William Butler Yeats

(13 June 1865 – 28 January 1939 / County Dublin / Ireland)

Red Hanrahan's Song About Ireland - Poem by William Butler Yeats

THE old brown thorn-trees break in two high over Cummen Strand,
Under a bitter black wind that blows from the left hand;
Our courage breaks like an old tree in a black wind and dies,
But we have hidden in our hearts the flame out of the eyes
Of Cathleen, the daughter of Houlihan.
The wind has bundled up the clouds high over Knock- narea,
And thrown the thunder on the stones for all that Maeve can say.
Angers that are like noisy clouds have set our hearts abeat;
But we have all bent low and low and kissed the quiet feet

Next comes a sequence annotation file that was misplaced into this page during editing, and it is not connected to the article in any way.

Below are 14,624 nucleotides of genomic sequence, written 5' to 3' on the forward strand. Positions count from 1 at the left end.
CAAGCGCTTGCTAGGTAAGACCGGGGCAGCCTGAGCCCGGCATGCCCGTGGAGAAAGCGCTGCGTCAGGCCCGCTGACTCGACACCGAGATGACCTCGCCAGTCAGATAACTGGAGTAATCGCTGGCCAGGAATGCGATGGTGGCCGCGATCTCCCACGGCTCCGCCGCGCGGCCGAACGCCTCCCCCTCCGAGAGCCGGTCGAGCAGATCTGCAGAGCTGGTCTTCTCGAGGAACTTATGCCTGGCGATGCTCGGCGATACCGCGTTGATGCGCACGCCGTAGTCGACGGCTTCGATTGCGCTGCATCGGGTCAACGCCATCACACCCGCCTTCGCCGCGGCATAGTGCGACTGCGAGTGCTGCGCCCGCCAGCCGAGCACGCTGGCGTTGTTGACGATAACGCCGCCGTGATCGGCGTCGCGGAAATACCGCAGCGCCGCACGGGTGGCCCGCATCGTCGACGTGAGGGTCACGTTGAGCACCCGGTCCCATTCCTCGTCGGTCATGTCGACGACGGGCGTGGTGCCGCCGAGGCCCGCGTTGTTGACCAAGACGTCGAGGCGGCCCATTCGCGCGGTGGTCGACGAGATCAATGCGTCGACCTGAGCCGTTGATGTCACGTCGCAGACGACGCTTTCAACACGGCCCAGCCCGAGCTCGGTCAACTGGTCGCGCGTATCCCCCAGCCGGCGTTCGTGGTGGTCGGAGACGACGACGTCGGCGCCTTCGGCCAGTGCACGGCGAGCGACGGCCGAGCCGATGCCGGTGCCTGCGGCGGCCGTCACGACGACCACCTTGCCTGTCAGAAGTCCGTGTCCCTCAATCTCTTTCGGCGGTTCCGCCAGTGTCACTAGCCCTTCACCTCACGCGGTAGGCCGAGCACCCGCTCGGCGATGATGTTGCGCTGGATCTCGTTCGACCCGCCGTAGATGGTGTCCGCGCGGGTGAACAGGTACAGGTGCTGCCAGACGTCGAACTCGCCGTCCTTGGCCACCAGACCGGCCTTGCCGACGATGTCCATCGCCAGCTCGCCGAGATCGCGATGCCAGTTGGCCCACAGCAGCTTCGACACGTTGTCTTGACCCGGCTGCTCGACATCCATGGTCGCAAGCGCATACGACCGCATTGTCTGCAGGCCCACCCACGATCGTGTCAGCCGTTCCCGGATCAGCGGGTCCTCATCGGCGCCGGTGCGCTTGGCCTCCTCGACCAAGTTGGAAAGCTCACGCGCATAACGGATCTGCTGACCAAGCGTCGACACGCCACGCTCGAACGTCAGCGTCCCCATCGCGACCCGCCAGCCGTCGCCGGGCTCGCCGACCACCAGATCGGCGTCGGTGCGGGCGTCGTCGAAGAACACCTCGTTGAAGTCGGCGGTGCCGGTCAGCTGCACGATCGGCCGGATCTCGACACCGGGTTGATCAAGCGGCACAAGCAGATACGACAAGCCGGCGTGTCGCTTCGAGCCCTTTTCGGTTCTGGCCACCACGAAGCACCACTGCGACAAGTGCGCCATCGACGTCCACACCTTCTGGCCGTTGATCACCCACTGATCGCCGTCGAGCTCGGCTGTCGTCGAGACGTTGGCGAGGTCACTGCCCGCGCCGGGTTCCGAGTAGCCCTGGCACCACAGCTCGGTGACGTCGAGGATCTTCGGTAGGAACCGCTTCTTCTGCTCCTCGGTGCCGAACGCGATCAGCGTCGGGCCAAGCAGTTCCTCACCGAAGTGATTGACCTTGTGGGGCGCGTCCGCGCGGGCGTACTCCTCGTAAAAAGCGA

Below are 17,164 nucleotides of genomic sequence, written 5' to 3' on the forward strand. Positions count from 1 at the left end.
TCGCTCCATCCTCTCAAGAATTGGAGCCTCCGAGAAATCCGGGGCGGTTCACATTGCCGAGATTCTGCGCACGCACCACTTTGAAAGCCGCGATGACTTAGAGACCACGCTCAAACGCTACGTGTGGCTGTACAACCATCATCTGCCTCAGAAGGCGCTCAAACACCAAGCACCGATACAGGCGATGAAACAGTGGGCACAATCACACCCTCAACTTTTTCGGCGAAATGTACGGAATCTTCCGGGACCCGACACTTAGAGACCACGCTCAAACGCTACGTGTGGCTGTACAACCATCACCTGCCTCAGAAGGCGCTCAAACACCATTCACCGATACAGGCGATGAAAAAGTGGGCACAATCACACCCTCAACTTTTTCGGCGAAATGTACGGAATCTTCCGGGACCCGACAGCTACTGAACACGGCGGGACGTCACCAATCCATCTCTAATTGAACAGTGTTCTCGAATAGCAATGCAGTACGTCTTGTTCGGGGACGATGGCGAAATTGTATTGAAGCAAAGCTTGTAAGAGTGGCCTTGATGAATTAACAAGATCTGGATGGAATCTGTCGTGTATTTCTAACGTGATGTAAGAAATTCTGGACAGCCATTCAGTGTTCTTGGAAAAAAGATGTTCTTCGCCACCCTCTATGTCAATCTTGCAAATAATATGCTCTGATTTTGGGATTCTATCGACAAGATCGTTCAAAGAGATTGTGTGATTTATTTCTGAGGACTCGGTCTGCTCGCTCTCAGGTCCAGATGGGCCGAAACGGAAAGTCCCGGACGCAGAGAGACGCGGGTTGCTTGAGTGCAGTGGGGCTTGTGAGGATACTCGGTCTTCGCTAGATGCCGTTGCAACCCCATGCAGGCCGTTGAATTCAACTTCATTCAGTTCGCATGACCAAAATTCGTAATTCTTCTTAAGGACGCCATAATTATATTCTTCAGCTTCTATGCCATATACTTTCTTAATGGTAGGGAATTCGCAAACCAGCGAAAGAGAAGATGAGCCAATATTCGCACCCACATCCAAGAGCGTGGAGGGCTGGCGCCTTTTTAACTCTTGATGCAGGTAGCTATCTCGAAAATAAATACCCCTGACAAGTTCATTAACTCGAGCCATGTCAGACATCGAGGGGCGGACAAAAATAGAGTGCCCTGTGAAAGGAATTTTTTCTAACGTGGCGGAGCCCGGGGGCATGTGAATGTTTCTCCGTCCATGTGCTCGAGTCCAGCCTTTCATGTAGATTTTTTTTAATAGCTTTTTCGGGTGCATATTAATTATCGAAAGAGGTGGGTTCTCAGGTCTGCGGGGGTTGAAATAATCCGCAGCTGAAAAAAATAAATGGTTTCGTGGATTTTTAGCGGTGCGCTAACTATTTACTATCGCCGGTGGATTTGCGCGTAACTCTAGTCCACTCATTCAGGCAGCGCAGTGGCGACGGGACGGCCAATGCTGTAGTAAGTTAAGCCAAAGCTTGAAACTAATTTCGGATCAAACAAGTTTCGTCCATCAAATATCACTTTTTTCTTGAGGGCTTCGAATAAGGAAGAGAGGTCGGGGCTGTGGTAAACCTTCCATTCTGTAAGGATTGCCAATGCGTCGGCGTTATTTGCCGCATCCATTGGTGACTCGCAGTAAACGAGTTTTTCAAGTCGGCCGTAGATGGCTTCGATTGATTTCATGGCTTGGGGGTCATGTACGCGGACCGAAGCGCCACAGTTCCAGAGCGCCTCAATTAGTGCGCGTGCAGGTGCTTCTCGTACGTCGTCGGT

Of Cathleen, the daughter of Houlihan.
The yellow pool has overflowed high up on Clooth-na-Bare,
For the wet winds are blowing out of the clinging air;
Like heavy flooded waters our bodies and our blood;
But purer than a tall candle before the Holy Rood
Is Cathleen, the daughter of Houlihan.


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Read poems about / on: daughter, courage, wind, tree, red, song, kiss, water



Poem Submitted: Tuesday, May 15, 2001



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